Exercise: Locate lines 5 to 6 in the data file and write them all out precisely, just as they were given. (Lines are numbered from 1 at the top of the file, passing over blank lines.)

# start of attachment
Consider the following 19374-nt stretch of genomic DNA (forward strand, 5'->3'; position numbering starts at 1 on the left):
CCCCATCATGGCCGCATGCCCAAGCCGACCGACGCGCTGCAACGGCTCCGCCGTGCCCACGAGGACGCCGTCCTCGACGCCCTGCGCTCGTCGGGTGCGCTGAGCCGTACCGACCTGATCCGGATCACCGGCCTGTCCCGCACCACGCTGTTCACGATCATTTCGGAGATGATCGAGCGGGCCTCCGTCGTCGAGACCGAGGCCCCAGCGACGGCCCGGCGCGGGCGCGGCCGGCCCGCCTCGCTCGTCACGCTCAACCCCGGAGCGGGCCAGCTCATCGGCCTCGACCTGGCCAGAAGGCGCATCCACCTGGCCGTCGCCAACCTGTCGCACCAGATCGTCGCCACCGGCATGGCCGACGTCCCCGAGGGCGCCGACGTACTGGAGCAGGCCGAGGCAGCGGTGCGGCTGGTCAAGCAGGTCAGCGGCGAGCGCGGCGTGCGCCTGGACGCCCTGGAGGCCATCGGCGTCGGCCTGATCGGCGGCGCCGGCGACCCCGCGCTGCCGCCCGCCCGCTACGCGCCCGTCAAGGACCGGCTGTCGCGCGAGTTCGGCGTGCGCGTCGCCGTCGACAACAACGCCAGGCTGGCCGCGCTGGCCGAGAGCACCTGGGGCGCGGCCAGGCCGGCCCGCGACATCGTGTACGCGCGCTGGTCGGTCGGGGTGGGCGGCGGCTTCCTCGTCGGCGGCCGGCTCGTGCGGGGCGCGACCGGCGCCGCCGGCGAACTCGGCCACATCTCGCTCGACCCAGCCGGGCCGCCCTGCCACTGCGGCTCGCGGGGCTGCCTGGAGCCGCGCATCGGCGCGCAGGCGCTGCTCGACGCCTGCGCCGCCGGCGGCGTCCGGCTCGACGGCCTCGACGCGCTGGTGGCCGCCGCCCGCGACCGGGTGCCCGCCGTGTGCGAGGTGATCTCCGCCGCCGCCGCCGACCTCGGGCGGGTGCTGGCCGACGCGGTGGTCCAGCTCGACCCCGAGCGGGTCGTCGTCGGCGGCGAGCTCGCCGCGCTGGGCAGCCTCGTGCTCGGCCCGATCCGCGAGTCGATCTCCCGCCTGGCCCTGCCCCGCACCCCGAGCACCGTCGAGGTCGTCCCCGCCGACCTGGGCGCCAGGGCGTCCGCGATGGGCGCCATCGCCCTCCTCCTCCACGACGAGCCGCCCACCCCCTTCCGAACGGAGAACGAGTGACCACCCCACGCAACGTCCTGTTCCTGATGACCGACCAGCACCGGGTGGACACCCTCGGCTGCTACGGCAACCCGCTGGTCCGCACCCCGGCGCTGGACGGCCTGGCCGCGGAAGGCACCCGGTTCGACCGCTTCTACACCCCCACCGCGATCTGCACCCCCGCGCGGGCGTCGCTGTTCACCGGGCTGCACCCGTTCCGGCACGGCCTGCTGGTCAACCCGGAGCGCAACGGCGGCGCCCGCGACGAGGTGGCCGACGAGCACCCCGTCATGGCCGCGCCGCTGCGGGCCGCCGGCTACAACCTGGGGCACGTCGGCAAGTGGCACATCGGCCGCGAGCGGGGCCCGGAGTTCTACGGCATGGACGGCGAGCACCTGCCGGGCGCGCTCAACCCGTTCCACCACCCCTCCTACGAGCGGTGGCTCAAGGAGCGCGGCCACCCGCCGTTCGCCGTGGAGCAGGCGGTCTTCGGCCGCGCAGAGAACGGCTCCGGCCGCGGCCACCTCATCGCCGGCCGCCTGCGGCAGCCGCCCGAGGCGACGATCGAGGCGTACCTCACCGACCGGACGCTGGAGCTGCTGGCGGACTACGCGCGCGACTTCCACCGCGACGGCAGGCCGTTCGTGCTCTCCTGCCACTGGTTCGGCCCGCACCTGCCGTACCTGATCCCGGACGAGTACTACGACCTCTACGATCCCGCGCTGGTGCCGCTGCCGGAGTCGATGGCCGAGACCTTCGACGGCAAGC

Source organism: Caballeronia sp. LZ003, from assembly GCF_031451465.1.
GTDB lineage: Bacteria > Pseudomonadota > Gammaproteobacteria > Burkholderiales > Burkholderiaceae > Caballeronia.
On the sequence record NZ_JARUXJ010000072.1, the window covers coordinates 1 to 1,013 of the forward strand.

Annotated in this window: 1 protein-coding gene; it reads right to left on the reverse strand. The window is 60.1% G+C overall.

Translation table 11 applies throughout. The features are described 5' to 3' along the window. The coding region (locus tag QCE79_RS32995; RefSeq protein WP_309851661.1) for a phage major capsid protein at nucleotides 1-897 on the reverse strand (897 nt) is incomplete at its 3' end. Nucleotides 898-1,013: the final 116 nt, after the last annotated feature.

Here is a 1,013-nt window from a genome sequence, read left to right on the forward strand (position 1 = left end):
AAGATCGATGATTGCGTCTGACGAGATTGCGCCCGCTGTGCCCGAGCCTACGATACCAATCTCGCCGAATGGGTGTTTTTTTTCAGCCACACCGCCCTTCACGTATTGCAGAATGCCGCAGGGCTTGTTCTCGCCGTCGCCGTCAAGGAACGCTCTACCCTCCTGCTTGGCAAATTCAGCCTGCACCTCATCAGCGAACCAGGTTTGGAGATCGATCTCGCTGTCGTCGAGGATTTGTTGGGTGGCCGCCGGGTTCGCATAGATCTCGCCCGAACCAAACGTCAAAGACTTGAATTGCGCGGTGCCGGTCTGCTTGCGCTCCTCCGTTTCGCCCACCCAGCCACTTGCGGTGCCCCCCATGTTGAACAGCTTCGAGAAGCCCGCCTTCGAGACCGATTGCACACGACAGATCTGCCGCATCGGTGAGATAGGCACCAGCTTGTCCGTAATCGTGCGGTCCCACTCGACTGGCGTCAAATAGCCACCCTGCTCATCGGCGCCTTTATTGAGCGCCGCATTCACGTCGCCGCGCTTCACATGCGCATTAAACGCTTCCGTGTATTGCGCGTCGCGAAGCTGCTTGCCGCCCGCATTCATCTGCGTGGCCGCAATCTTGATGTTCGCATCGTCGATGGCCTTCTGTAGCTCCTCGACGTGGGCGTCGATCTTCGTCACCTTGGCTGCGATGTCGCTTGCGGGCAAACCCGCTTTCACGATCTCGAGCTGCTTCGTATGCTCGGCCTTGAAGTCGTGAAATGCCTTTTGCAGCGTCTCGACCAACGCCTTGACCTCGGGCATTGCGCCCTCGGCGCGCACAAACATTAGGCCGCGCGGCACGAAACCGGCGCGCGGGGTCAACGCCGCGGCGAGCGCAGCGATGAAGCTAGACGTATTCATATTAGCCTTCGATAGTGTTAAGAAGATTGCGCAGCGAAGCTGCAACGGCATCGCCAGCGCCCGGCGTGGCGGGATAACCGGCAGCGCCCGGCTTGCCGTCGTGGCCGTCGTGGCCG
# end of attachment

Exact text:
On the sequence record NZ_JARUXJ010000072.1, the window covers coordinates 1 to 1,013 of the forward strand.

Annotated in this window: 1 protein-coding gene; it reads right to left on the reverse strand. The window is 60.1% G+C overall.